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Gambia's Jammeh declares state of emergency ahead of rival's inauguration

Marco Longari, AFP | Archival picture shows Gambian President Yahya Jammeh listening to one of his aides in Banjul in November 2016

Gambian President Yahya Jammeh on Tuesday declared a state of emergency, citing foreign interference in a presidential election he lost to opposition leader Adama Barrow last month.


The declaration was necessary "due to the unprecedented and extraordinary amount of foreign inference in the December 1 presidential elections and also in the internal affairs of The Gambia," Jammeh said on state television.

This had created an "unwarranted hostile atmosphere, threatening the sovereignty, peace, security and stability of the country," he added.

The move comes just two days ahead of Thursday's planned inauguration of his rival, Barrow, whose election victory Jammeh initially recognised before promptly changing his mind.

Opposition leaders say the state of emergency could allow the government to cancel or postpone Barrow's inauguration.

According to the Gambian constitution a state of emergency lasts seven days if the president declares it unilaterally, but up to 90 days if the national assembly confirms it.

‘Ban Ki-moon and Amnesty can go to hell’

Jammeh, who took power in a coup in 1994, is notorious for his bizarre and, at times, belligerent behaviour.

In May 2016, he told French magazine 'Jeune Afrique' that then UN Secretary General “Ban Ki-moon and [the human rights group] Amnesty can go to hell” after they called for an investigation into the death of Gambian opposition leader Solo Sadeng while in prison.

“Who are they to ask that?” he demanded.

The Gambian president is also believed to have deployed countless members of the National Intelligence Agency to spy on, and if necessary, arrest his political opponents.

>> Read more: Gambians flee amid election violence fears

Jammeh has been accused of using any and all means at his disposal to repress political dissent in Gambia. His ruthless tactics have earned him a reputation as a dictator – a reputation he has embraced.

“I’m proud of it,” he told the magazine Jeune Afrique in May.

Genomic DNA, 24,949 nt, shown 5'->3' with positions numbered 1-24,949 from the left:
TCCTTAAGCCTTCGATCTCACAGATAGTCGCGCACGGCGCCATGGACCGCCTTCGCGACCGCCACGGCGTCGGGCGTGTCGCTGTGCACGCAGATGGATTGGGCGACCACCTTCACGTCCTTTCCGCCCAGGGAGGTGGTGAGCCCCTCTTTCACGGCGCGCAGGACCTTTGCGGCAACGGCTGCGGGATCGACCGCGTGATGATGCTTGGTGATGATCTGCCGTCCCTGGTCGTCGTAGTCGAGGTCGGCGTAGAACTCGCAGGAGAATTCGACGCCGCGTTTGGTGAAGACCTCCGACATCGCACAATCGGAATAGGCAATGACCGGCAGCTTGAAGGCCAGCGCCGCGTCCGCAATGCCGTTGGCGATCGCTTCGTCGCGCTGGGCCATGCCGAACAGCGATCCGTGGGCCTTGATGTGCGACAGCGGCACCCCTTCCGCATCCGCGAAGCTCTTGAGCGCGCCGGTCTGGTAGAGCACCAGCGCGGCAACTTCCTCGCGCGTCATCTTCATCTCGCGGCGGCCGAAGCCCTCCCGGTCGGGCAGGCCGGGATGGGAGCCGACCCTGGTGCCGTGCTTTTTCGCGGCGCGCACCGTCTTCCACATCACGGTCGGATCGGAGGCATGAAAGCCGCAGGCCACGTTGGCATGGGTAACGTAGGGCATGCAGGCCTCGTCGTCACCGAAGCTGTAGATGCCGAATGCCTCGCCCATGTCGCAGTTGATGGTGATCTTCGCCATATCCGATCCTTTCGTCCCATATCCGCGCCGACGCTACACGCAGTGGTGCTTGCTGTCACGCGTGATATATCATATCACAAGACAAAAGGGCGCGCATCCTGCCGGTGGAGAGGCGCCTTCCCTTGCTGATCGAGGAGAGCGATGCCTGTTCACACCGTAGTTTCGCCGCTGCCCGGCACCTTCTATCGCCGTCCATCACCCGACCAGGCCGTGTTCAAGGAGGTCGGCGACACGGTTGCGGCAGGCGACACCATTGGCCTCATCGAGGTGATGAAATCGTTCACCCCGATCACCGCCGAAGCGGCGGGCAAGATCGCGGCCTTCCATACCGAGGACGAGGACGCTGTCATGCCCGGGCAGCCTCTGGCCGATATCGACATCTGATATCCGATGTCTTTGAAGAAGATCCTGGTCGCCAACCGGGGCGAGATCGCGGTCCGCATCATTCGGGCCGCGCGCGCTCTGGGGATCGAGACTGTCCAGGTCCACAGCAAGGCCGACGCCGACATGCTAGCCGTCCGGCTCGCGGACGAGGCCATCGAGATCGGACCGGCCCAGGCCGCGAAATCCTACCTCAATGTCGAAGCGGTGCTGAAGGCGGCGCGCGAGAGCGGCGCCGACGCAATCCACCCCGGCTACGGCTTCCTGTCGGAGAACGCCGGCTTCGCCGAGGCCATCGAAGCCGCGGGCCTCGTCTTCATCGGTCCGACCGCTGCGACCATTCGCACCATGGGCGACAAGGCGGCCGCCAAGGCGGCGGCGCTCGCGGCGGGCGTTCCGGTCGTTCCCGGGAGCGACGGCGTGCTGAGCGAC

Jammeh also claims to have miraculous healing powers. In 2007, he boasted to having cured HIV/AIDS using medicinal herbs and magical incantations. He has also alleged to have successfully treated asthma, epilepsy and infertility, often demonstrating his special abilities – which he says he inherited from his father – on television.

Regional powers prepare military intervention

Pro-democracy activists across Africa welcomed his election defeat in December, and his subsequent refusal to step down has provoked a test of mettle for regional leaders.

Nigeria and other West African countries are preparing to intervene militarily and the ministers of finance, foreign affairs, trade and the environment have resigned from the government, according to ministry sources and state television.

"The chiefs of defence staff of West African countries met yesterday (Monday) to discuss strategies on the best way to get Yahya Jammeh out," a senior Nigerian military source said.

"Some West African countries will be contributing troops, including Nigeria, for the operation," said the source, adding that the United Nations and African Union had offered support to regional body ECOWAS for the plan.

In addition, hundreds of Gambians have fled into Senegal, Gambia's only neighbour.

"We are scared. There are soldiers with guns all the time," said Awa Sanneh, 25, from Birkama in Gambia, who was leaving with two children and 24 other family members.

The Senegalese town of Diouloulou, 12 km (7 miles) south of the border point of Seleti, has seen 650 Gambians cross since Christmas and the flow has increased in recent days, the mayor's office said.


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